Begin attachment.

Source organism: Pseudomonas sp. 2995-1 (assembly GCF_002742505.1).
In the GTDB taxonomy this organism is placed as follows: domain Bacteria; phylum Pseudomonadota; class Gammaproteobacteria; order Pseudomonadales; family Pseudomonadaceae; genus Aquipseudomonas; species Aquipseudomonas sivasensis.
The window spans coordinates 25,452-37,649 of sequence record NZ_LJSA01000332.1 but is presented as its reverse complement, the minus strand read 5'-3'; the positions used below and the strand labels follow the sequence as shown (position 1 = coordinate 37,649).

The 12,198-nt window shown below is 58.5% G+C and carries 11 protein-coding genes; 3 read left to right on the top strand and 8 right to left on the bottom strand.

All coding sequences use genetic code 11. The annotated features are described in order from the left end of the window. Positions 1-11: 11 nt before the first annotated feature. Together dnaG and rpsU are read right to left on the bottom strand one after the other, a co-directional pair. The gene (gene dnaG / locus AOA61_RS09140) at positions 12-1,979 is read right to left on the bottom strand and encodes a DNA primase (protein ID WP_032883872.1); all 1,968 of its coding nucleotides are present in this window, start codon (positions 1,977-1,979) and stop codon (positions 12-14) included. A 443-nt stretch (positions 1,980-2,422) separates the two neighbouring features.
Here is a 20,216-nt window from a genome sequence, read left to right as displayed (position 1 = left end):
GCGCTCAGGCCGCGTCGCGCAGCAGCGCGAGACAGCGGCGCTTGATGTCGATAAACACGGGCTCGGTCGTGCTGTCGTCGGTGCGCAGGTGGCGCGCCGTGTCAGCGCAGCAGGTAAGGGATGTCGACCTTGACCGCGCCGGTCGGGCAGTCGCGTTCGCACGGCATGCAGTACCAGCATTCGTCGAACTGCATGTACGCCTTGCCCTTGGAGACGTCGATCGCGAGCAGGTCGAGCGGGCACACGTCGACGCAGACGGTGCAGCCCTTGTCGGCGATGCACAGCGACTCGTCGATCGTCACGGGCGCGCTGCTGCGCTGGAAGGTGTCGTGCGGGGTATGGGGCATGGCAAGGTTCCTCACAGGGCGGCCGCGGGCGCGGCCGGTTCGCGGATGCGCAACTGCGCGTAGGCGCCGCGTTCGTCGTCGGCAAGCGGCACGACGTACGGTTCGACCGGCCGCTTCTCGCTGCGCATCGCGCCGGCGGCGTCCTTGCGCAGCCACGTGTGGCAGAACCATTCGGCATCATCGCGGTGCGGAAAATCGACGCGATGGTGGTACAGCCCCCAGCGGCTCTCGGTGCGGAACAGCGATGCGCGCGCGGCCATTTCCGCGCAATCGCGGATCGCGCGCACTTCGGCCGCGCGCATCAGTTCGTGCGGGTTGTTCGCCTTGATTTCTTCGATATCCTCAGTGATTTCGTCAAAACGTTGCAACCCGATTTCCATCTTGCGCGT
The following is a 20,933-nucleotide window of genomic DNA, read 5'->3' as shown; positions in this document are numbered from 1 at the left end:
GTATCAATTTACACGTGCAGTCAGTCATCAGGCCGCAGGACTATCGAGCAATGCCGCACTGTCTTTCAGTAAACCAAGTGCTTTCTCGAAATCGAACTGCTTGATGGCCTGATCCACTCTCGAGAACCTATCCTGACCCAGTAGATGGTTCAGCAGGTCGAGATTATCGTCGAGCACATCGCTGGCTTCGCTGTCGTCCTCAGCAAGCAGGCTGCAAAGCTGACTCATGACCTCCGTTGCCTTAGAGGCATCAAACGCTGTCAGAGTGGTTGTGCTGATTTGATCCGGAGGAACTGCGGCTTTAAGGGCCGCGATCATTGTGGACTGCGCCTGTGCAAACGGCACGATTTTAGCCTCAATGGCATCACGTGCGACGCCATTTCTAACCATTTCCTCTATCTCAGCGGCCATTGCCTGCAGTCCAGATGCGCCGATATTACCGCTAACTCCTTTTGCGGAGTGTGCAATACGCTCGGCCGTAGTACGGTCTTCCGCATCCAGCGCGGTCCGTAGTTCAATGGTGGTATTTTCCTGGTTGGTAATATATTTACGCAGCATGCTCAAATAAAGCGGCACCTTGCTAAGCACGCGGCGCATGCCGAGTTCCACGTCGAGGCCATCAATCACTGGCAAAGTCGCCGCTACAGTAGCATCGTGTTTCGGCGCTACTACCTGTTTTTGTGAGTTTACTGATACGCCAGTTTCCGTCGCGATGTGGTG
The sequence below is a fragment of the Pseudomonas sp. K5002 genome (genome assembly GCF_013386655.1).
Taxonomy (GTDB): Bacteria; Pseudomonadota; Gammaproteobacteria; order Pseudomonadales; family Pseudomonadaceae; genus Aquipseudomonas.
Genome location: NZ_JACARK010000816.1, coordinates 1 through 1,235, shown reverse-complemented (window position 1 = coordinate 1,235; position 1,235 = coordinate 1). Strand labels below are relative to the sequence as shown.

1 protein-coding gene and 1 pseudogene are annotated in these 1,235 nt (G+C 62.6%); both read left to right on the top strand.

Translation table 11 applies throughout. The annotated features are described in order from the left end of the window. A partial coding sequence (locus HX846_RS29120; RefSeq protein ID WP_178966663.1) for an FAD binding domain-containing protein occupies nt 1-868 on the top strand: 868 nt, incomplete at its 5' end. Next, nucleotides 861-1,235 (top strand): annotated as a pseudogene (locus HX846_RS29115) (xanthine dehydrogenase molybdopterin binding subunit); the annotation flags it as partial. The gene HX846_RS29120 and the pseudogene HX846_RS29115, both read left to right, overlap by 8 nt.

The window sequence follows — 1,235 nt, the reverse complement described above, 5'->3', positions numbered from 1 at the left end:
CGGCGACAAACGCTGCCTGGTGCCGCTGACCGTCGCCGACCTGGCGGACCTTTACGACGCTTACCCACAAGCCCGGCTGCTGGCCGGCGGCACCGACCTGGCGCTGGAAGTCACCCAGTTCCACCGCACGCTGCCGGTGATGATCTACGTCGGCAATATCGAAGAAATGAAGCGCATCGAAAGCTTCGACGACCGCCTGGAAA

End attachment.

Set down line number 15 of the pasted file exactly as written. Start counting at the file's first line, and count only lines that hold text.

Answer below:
The window sequence follows — 1,235 nt, the reverse complement described above, 5'->3', positions numbered from 1 at the left end: